A very short tribute to the mass spec

In the Johnston Lab, a lot of research depends on the ability to make very precise measurements of very small amounts of stuff. So, for this inaugural blog post, it seemed only fitting to spotlight the instruments that make the lab’s research (and the research of many other labs in many other fields) possible. We’re pleased to present an ultra-abbreviated history of mass spectrometry -- a word that, no matter how many times you say it, will always sound like it has too many R’s.A lot of the information here, by the way, comes from a 2011 article by John Yates III, who’s documented this history in depth. He and others credit the physicist J.J. Thomson (of electron and “plum pudding model” fame) with the development of the first mass spectrometer around the turn of the twentieth century. This early machine, though it would be significantly improved in the decades to come, relied on the same fundamental processes as modern mass spectrometers: ionization, particle deflection based on mass-to-charge ratio, and detection. (F.W. Aston, one of Thomson’s students, also used the instrument to demonstrate the existence of stable isotopes, which are somewhat important to the Johnston Lab.)

By the mid-twentieth century, mass spectrometry’s role in both academic and industrial laboratories was growing. The instrument was deeply involved in the Manhattan Project during World War II, after physicist Alfred Nier used it to separate 238U and 235U and helped demonstrate that the latter was the isotope involved in nuclear fission. As Jennifer Griffiths writes, around the 1950s, mass spectrometry was in wide use as a means of quality control, allowing chemists to monitor impurities in industrial products.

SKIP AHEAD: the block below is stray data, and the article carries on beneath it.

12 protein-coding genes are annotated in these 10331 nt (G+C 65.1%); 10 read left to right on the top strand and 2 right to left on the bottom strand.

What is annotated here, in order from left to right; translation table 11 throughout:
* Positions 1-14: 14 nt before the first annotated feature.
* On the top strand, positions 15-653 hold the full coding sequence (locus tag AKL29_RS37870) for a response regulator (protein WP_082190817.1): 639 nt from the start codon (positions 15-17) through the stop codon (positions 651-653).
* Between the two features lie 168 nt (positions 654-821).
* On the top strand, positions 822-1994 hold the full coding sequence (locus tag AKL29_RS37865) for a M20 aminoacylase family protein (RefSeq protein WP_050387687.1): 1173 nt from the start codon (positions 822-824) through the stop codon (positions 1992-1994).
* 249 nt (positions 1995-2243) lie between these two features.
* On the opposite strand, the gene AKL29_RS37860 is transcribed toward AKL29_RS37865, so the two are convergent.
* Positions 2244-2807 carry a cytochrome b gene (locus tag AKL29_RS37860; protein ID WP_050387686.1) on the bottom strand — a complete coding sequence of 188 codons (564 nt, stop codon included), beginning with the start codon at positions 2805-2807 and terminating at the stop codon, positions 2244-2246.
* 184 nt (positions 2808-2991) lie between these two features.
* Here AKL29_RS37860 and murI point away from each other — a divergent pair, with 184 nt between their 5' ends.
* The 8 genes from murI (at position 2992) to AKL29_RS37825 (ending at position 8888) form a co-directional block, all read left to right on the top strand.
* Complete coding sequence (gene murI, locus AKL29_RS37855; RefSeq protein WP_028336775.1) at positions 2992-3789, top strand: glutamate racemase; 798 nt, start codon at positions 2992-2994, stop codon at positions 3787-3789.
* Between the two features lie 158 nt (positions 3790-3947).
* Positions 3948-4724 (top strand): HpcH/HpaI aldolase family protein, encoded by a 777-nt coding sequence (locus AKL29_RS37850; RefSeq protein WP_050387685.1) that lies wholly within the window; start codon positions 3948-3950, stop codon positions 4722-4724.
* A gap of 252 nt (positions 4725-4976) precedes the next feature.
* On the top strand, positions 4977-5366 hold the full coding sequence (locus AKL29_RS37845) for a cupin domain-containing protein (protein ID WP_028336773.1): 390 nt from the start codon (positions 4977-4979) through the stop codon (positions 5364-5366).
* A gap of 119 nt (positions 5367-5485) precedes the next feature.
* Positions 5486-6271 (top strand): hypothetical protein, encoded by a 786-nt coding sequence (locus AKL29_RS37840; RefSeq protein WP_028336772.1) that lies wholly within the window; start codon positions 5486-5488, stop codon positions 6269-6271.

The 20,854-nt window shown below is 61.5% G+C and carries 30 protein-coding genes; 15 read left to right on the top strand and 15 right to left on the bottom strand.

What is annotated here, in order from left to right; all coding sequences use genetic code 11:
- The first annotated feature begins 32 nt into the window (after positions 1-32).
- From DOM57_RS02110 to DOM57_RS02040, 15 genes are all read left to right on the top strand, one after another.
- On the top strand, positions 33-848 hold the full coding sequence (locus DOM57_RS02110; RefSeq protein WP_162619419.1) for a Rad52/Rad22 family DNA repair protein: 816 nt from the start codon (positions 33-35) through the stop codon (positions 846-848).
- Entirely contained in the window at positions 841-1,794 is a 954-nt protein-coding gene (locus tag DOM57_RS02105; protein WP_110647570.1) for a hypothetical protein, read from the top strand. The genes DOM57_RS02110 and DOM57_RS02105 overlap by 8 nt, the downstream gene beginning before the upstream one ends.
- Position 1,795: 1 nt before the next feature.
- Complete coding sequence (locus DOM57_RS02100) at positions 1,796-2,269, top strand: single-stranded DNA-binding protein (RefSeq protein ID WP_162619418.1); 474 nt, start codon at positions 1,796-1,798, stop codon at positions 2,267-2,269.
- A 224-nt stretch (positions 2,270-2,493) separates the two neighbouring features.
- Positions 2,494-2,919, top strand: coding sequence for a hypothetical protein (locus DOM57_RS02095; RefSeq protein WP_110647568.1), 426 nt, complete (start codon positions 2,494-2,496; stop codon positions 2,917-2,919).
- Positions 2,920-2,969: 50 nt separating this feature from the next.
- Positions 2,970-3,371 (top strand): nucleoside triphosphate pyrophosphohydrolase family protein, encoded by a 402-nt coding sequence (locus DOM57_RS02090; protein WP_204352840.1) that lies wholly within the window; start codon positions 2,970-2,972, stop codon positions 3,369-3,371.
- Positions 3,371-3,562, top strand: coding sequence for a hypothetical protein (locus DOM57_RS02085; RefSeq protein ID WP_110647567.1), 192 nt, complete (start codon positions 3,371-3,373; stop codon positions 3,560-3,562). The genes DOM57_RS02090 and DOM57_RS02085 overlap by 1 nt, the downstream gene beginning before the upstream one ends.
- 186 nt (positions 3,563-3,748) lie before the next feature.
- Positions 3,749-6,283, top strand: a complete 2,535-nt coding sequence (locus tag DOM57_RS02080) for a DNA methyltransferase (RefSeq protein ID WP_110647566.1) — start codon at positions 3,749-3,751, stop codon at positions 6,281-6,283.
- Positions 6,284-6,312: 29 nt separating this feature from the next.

But the field was growing fast. Throughout the 1950s, the chemist Klaus Biemann and other researchers started to use mass spectrometry to determine the structure of small molecules -- including, eventually, small organic molecules. Larger molecules were tough to ionize without degradation, but the development of new ionization methods in the late 1980s changed the game. Since then, the biological applications of mass spectrometers, like peptide sequencing and drug development, have gained traction.

Nowadays, mass spectrometers have all kinds of uses. They’re increasingly involved in disease diagnosis, detecting biomarkers with incredible sensitivity. They’re a routine part of food inspection. They’ve even been used since 1972 to monitor for the use of performance-enhancing drugs at the Olympics. And of course, closest to our hearts, they help us examine Earth’s processes and understand our planet’s past and present.

(Written by Maddie Goldberg)